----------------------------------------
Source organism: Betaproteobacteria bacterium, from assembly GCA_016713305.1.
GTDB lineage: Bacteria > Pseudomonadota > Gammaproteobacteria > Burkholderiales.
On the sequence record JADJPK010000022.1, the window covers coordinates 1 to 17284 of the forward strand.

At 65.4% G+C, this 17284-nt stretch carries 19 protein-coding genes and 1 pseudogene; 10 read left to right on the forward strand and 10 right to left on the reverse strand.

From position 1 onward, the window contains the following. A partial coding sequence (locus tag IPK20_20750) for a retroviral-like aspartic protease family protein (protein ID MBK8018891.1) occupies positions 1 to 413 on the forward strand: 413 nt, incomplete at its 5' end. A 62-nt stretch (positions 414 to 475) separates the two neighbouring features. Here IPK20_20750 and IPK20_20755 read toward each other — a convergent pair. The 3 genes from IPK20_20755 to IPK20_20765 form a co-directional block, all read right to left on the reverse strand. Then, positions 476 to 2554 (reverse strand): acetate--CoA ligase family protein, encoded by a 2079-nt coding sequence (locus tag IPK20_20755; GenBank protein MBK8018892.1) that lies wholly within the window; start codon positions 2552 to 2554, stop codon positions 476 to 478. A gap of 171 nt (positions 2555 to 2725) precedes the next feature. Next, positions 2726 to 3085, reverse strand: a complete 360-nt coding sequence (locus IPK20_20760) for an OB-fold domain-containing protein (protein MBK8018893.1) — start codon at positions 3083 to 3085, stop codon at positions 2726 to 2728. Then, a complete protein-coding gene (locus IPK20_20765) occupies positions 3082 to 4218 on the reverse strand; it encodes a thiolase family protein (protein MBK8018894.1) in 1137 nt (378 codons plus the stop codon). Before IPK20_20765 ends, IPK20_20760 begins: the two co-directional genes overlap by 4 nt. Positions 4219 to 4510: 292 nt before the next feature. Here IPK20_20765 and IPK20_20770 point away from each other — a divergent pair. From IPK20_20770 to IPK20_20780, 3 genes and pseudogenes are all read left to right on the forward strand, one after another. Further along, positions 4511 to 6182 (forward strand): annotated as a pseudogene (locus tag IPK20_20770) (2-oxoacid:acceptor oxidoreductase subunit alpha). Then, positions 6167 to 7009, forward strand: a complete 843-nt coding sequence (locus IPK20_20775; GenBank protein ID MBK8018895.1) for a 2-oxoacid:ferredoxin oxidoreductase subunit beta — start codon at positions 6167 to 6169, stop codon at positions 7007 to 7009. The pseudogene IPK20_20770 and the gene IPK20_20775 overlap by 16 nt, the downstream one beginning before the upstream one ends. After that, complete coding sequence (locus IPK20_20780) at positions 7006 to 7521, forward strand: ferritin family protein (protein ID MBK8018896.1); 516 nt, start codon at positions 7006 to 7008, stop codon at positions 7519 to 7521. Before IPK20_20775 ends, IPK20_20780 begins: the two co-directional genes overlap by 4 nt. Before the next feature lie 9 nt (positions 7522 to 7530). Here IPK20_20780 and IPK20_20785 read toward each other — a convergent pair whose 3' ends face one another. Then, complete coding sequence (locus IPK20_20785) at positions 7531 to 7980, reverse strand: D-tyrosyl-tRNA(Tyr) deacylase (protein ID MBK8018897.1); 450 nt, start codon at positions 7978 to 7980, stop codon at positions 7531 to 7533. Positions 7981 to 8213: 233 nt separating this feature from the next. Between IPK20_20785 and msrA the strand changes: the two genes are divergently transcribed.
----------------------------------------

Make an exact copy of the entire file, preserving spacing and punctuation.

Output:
Source organism: Betaproteobacteria bacterium, from assembly GCA_016713305.1.
GTDB lineage: Bacteria > Pseudomonadota > Gammaproteobacteria > Burkholderiales.
On the sequence record JADJPK010000022.1, the window covers coordinates 1 to 17284 of the forward strand.

At 65.4% G+C, this 17284-nt stretch carries 19 protein-coding genes and 1 pseudogene; 10 read left to right on the forward strand and 10 right to left on the reverse strand.

From position 1 onward, the window contains the following. A partial coding sequence (locus tag IPK20_20750) for a retroviral-like aspartic protease family protein (protein ID MBK8018891.1) occupies positions 1 to 413 on the forward strand: 413 nt, incomplete at its 5' end. A 62-nt stretch (positions 414 to 475) separates the two neighbouring features. Here IPK20_20750 and IPK20_20755 read toward each other — a convergent pair. The 3 genes from IPK20_20755 to IPK20_20765 form a co-directional block, all read right to left on the reverse strand. Then, positions 476 to 2554 (reverse strand): acetate--CoA ligase family protein, encoded by a 2079-nt coding sequence (locus tag IPK20_20755; GenBank protein MBK8018892.1) that lies wholly within the window; start codon positions 2552 to 2554, stop codon positions 476 to 478. A gap of 171 nt (positions 2555 to 2725) precedes the next feature. Next, positions 2726 to 3085, reverse strand: a complete 360-nt coding sequence (locus IPK20_20760) for an OB-fold domain-containing protein (protein MBK8018893.1) — start codon at positions 3083 to 3085, stop codon at positions 2726 to 2728. Then, a complete protein-coding gene (locus IPK20_20765) occupies positions 3082 to 4218 on the reverse strand; it encodes a thiolase family protein (protein MBK8018894.1) in 1137 nt (378 codons plus the stop codon). Before IPK20_20765 ends, IPK20_20760 begins: the two co-directional genes overlap by 4 nt. Positions 4219 to 4510: 292 nt before the next feature. Here IPK20_20765 and IPK20_20770 point away from each other — a divergent pair. From IPK20_20770 to IPK20_20780, 3 genes and pseudogenes are all read left to right on the forward strand, one after another. Further along, positions 4511 to 6182 (forward strand): annotated as a pseudogene (locus tag IPK20_20770) (2-oxoacid:acceptor oxidoreductase subunit alpha). Then, positions 6167 to 7009, forward strand: a complete 843-nt coding sequence (locus IPK20_20775; GenBank protein ID MBK8018895.1) for a 2-oxoacid:ferredoxin oxidoreductase subunit beta — start codon at positions 6167 to 6169, stop codon at positions 7007 to 7009. The pseudogene IPK20_20770 and the gene IPK20_20775 overlap by 16 nt, the downstream one beginning before the upstream one ends. After that, complete coding sequence (locus IPK20_20780) at positions 7006 to 7521, forward strand: ferritin family protein (protein ID MBK8018896.1); 516 nt, start codon at positions 7006 to 7008, stop codon at positions 7519 to 7521. Before IPK20_20775 ends, IPK20_20780 begins: the two co-directional genes overlap by 4 nt. Before the next feature lie 9 nt (positions 7522 to 7530). Here IPK20_20780 and IPK20_20785 read toward each other — a convergent pair whose 3' ends face one another. Then, complete coding sequence (locus IPK20_20785) at positions 7531 to 7980, reverse strand: D-tyrosyl-tRNA(Tyr) deacylase (protein ID MBK8018897.1); 450 nt, start codon at positions 7978 to 7980, stop codon at positions 7531 to 7533. Positions 7981 to 8213: 233 nt separating this feature from the next. Between IPK20_20785 and msrA the strand changes: the two genes are divergently transcribed.